Stuntman And Lover Of Cheese

by Dan Bostonweeks

Grey Tuesday and an Ian MacKaye Interview

Grey Album So, today is Grey Tuesday. For those not in the know:

DJ Danger Mouse created a remix of Jay-Z’s the Black Album and the Beatles White Album, and called it the Grey Album. Jay-Z’s record label, Roc-A-Fella, released an a Capella version of his Black Album specifically to encourage remixes like this one. But despite praise from music fans and major media outlets like Rolling Stone (“an ingenious hip-hop record that sounds oddly ahead of its time”) and the Boston Globe (which called it the “most creatively captivating” album of the year), EMI has sent cease and desist letters demanding that stores destroy their copies of the album and web sites remove them from their site. EMI claims copyright control of the Beatles 1968 White Album.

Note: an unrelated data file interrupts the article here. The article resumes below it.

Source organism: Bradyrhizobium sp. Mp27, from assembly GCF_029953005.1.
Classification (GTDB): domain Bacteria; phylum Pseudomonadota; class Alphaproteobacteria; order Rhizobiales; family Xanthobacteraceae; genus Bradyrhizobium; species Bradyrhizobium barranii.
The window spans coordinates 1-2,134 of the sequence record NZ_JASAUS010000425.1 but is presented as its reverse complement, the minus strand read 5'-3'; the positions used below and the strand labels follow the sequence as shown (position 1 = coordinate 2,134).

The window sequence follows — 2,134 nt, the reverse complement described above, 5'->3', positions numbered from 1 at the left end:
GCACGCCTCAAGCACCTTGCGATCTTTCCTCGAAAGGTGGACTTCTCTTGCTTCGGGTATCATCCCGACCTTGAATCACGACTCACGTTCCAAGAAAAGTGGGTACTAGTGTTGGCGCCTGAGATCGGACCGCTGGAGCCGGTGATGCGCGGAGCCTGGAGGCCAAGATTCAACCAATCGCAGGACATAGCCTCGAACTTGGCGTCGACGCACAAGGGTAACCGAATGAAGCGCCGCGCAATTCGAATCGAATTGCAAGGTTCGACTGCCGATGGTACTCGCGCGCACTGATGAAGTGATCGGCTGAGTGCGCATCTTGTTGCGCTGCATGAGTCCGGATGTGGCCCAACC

So today many, many sites are posting the Grey Album for download. I think this is the right thing to do, but I don’t have the bandwidth to do it and I’m sharing it for today, enjoy. I have heard the Grey Album and while I’m not a huge fan of rap and hip hop I do find it intriguing. That EMI thinks they can stifle such innovation that appears to be legal under the fair use clause of our copyright code is just deplorable. What do they have to loose? How many people that would purchase or download that album are now going to not buy the White Album? Zero. Could someone that hears the Grey Album go on to buy the White Album? Possibly. Ah, retarded corporate culture strikes again. While looking at downhillbattle.org, the folks that created Grey Tuesday and a music activism site, I found a cool interview with Ian MacKaye from Fugazi and Dischord. Great stuff, specifically this quote:

When people who are songwriters say ‘That’s my property and if you give it away for free then I’ll lose my incentive,’ then, well, good riddance.